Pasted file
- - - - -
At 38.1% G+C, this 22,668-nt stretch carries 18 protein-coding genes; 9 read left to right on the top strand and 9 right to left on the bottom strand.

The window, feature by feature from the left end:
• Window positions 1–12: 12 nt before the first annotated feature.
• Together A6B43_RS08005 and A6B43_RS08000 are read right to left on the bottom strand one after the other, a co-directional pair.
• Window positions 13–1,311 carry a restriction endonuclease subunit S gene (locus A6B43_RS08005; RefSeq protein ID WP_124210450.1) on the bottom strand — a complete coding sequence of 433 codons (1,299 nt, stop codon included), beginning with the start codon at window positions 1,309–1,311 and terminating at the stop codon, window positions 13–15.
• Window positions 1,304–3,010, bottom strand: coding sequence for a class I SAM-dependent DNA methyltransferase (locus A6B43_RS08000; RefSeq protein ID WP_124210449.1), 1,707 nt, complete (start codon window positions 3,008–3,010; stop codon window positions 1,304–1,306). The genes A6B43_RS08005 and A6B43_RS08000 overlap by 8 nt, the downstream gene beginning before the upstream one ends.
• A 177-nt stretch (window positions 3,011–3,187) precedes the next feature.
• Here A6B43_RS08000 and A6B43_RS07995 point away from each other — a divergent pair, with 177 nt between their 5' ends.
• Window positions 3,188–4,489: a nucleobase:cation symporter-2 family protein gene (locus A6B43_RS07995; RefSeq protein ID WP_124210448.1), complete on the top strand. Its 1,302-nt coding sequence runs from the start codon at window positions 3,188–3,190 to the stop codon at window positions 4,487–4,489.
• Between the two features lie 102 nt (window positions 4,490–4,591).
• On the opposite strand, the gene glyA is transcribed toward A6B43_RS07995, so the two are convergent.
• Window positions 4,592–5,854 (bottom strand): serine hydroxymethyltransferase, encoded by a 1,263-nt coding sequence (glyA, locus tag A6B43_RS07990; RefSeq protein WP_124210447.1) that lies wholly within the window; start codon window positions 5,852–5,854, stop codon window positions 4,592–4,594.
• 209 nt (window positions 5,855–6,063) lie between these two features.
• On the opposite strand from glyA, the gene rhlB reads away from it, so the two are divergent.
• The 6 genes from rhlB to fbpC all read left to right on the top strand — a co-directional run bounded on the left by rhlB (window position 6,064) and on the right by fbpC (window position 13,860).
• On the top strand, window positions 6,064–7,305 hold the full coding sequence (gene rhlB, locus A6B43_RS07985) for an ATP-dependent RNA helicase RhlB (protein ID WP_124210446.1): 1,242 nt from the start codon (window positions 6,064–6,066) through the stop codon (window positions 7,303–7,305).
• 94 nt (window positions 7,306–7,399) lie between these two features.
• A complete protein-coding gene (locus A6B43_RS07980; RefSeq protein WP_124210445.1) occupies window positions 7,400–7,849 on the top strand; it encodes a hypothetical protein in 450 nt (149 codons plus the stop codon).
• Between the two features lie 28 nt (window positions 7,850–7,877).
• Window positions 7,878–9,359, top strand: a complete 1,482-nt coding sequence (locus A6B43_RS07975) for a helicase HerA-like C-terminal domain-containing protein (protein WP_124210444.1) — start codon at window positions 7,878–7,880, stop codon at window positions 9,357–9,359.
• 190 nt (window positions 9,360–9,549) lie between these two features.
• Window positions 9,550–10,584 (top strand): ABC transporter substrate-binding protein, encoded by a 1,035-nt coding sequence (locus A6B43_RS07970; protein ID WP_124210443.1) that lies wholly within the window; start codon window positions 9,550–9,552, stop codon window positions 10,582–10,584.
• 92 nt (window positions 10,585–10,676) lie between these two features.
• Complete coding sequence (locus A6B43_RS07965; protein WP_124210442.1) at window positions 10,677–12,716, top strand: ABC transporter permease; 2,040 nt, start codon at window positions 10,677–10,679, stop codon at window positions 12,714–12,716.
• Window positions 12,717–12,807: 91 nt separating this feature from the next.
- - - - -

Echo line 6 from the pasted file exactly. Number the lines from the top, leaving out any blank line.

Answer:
• Window positions 1,304–3,010, bottom strand: coding sequence for a class I SAM-dependent DNA methyltransferase (locus A6B43_RS08000; RefSeq protein ID WP_124210449.1), 1,707 nt, complete (start codon window positions 3,008–3,010; stop codon window positions 1,304–1,306). The genes A6B43_RS08005 and A6B43_RS08000 overlap by 8 nt, the downstream gene beginning before the upstream one ends.